Should you clamp the umbilical cord within a minute of birth or wait two or three minutes?
A Cochrane Systematic Review considered data from 11 trials that included a total of 2,989 mothers and their babies. The review sought to establish whether the timing of clamping of the umbilical cord was significant in reducing the risk of excessive postpartum bleeding in the mother (postpartum haemorrhage) or had any advantages or disadvantages for the health of the infant
It found that early or late clamping caused no differences for the mother in terms of greater risk of blood loss.
Delaying cord clamping for 2-3 minutes after the birth gives the infant increased amounts of haemoglobin in their first months of life, but may increase the risk of needing phototherapy to treat jaundice. Sometimes a newborn’s liver is slow to break down all of the red cells they had in the womb, particularly if they are left with more fetal blood from delayed cord clamping and phototherapy helps to speed the break down.
Although studies looking at the longer term health of infants are required, the current evidence suggests that there is no disadvantage to the amount of blood loss a mother experiences at the time of birth and there are advantages for babies.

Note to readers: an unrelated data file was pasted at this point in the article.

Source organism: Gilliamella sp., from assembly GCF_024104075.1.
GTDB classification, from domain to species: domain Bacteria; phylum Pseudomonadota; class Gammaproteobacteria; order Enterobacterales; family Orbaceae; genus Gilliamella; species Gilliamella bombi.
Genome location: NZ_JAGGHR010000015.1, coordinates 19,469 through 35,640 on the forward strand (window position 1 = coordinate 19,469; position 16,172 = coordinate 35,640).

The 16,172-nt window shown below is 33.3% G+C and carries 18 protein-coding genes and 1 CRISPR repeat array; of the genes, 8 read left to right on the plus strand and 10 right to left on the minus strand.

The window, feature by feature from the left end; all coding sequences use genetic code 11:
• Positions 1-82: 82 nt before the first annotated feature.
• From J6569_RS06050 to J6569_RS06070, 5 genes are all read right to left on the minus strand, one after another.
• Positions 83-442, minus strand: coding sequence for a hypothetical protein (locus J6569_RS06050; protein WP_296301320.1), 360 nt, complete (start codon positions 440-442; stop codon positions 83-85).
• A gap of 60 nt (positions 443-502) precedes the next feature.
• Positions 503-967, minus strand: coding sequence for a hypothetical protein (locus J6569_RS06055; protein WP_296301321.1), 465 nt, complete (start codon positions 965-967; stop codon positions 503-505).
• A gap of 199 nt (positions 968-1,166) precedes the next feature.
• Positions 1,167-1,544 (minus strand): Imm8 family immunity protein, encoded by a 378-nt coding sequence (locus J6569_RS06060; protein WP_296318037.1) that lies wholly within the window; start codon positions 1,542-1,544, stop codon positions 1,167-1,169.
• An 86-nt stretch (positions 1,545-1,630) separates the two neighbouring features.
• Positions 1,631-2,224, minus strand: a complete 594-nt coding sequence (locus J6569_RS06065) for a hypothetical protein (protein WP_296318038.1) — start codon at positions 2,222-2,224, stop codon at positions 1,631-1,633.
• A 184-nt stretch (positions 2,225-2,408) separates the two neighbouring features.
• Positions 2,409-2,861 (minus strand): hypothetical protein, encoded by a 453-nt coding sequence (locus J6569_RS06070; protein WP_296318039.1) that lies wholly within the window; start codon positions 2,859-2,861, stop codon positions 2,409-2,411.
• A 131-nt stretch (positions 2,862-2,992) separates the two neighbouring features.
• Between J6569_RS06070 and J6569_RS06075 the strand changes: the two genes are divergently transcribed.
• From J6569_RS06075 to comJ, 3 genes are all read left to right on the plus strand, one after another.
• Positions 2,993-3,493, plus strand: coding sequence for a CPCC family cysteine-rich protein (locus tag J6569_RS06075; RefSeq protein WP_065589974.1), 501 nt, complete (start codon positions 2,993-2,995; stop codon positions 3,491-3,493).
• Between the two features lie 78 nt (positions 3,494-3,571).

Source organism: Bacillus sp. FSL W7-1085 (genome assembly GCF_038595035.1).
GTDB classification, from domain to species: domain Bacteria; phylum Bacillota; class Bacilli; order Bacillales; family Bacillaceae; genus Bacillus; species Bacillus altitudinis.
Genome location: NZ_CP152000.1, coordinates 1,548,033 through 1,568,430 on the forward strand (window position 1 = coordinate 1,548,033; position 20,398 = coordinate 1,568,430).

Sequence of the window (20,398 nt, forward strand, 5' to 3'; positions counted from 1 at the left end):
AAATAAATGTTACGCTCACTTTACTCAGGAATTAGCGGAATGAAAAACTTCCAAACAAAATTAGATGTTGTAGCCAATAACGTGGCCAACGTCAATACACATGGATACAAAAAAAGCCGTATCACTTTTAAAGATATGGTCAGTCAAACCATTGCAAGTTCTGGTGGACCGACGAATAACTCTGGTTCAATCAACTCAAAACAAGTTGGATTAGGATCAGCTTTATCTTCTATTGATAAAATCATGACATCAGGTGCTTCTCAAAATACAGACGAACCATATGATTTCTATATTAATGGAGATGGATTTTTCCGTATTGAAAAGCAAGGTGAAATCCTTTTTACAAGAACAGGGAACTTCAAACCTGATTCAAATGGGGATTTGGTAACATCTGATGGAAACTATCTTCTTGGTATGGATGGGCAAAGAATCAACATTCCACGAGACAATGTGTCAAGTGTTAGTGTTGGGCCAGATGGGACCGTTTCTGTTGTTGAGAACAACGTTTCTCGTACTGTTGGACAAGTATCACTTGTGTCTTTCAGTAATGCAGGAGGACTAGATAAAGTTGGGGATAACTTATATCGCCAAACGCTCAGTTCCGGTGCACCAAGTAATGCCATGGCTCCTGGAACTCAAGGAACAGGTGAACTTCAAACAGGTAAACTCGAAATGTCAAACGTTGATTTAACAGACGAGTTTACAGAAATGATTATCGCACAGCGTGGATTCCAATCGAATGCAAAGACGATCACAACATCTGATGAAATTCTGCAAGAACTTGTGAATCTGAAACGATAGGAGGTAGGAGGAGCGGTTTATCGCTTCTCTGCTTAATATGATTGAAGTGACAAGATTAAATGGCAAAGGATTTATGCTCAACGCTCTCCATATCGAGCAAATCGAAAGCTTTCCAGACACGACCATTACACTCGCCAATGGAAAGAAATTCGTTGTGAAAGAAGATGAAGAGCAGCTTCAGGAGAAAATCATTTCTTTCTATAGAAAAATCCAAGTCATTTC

“If there is access to phototherapy treatment, there would appear to be no additional risk in delaying clamping the cord in healthy term infants, particularly as this appears to boost the infant’s stores of iron. This may be of particular benefit for babies with poor nutrition,” says lead researcher Dr Susan McDonald Professor of Midwifery at La Trobe University who also works at Mercy Hospital for Women in Heidelberg, Victoria, Australia.
Explore further: Odds of reversing ICU patients' preferences to forgo life-sustaining care vary, study finds